Victims may not be aware that they are being trafficked or exploited, and may have consented to elements of their exploitation, or accepted their situation. If you think that modern slavery has taken place, the case should be referred to the NRM so that the Single Competent Authority (SCA) can fully consider the case. You do not need to be certain that someone is a victim.
How do I use the NRM?Show details
If you’re a first responder working for a designated organisation like the police, you can use this service to:
– refer potential victims of any age to the National Referral Mechanism
– help potential victims receive support and medical care
– notify the Home Office of potential victims (Duty to Notify)
If your organisation is not listed as a designated organisation you can still report modern slavery. Call the modern slavery helpline on 0800 0121 700 or report it online.
NRM guidance can accessed from the gov.uk website here – National referral mechanism guidance: adult (England and Wales) – GOV.UK (www.gov.uk)
What is a CPC?Show details
The conference is a meeting where people who are or will be involved with supporting a child and family meet and discuss any worries about the care and safety of a child.
Who attends a CPC?Show details
This depends on who is directly involved in supporting a child and family but usually there are representatives from Children’s Social Care, the Police, Education and Health Service. Other agencies that have something to contribute through their involvement may also be invited to attend.
The Conference is chaired by an independent chairperson.
Where can I download CPC Forms & Reports?Show details
What is PreventShow details
The purpose of Prevent is to safeguard and support vulnerable people to stop them from becoming radicalised, terrorists or supporting terrorism.
Prevent is one of the four core elements of the Government’s CONTEST strategy for countering terrorism, it is built around four strands, each with a number of objectives:
Where can I access Prevent Referral forms?Show details
For the latest information, guidance and forms in relation to Prevent in Wakefield, visit Wakefield Council Prevent page
Tools, Standards & Frameworks
Within this tools, standards & frameworks section you'll find:
- Neglect Toolkit
- Wakefield Safe Sleep Standard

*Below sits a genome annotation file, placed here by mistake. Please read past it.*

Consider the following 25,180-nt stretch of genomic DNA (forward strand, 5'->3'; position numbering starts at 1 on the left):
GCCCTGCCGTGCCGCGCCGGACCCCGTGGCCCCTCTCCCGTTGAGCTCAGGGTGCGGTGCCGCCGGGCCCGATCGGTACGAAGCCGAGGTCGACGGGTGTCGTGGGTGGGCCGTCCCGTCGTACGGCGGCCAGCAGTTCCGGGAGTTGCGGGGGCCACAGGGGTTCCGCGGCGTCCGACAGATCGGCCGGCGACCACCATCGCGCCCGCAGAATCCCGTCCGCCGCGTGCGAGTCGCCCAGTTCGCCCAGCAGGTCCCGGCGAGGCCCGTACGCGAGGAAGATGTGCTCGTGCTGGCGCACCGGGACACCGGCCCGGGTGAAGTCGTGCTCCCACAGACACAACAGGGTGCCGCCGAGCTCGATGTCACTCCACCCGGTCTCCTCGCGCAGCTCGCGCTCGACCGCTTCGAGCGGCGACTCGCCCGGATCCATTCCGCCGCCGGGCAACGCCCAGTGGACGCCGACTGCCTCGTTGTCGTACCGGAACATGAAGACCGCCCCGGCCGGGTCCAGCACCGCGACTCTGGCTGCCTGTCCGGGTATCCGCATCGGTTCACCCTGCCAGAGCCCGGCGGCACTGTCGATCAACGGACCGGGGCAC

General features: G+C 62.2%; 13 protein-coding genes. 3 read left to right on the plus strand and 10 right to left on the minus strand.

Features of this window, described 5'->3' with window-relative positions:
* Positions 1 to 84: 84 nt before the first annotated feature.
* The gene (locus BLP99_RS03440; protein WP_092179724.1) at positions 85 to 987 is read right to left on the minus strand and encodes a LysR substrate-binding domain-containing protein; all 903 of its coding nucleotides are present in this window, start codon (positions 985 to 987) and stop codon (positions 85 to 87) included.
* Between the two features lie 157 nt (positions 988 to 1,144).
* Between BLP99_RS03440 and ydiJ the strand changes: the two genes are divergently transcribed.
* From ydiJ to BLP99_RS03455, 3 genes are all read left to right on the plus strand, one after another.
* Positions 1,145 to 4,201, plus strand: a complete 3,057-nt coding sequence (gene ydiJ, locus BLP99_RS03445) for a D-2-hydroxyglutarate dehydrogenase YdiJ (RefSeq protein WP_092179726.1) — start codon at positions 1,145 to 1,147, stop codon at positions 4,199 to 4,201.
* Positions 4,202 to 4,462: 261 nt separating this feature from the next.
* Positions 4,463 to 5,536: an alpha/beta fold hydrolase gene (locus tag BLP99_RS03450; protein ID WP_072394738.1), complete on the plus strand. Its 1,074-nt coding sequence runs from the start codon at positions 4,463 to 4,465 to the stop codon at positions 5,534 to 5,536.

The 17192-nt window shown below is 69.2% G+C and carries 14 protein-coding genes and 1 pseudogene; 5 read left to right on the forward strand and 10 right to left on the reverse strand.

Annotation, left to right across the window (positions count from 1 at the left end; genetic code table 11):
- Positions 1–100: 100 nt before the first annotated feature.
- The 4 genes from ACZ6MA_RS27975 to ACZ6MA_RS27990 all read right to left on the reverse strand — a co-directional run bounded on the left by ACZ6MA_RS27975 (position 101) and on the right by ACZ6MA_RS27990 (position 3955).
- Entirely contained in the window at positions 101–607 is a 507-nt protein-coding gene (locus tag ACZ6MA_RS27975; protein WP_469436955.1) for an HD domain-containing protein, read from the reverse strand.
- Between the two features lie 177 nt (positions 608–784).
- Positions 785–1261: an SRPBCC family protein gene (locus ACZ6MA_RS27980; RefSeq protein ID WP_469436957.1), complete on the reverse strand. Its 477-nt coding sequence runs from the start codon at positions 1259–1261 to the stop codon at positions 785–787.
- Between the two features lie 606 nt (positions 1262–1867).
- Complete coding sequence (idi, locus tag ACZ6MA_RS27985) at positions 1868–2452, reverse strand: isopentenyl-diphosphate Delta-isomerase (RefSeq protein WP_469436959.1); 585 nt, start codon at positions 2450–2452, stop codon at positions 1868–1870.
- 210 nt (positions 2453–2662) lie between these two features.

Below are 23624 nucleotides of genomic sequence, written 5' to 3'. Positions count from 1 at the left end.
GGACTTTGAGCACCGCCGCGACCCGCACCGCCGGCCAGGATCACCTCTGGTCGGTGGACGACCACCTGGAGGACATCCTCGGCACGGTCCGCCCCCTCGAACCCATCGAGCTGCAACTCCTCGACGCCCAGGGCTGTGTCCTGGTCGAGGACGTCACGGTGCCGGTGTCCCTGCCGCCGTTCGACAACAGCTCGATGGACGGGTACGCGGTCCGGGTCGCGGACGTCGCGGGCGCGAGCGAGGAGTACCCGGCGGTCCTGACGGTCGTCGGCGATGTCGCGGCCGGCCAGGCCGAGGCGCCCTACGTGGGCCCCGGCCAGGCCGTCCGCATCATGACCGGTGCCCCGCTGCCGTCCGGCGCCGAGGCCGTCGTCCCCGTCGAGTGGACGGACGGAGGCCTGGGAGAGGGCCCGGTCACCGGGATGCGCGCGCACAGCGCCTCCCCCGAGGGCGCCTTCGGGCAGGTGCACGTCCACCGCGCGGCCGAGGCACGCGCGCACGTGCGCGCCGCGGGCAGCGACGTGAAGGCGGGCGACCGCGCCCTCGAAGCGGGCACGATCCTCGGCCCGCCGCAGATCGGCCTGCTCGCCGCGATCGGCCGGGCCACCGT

- Continuum of Need
- Resilience Framework
What is the Neglect Toolkit?Show details
The Neglect Toolkit is for practitioners who work directly with children and families in Wakefield to use to help identify levels of risk in relation to neglect, clarify and support decision making, and identify next steps.
The toolkit does not replace professional judgement.
Where can I download the toolkit from?Show details
The latest version of the Neglect Toolkit can be accessed below:
The Neglect Toolkit includes guidance notes, in addition the WSCP One Minute Guide on Neglect includes some further guidance on the toolkit.
What is the Safe Sleep Standard?Show details
The Wakefield Safe Sleep Standard provides guidance and resources to use to promote safe sleep practice:
– Definitions on Sudden Infant Death Syndrome (SIDS), co-sleeping, bed sharing and overlaying
– What best practice looks like
– Engaging parents in safer sleep practices
– Key messages on co-sleeping, bed sharing, SIDS, breastfeeding, co-bedding, swaddling, dummy use, carriers and slings
– Resources for parents and practitioners
– Safer Sleep Questions
– Overlay Risk Assessment
Who is the standard for?Show details
Wakefield Safe Sleep Standard is for anybody who works or comes into contact with children and families in the district.
Where can the standard be downloaded from?Show details
The latest version of the standard can be accessed below:
What is the Continuum of Need?Show details
The Continuum of Need is a reference tool developed for all practitioners who work or volunteer with children and families.
It is designed to assist in making decisions about interventions so that children and families receive the right help at the right time from the most appropriate service(s).
What does the Continuum of Need do?Show details
– Sets out levels of need and details the processes to be followed when unmet need has been identified
– Describes Early Help, when to provide early help, explains when to complete an Early Help Assessment and when to consult with Children’s Social Care
– Provides guidance on when to conduct an Education Health and Care (EHC) assessment and when to refer to Education, Health and Care Panel in line with the Children and Families Act 2014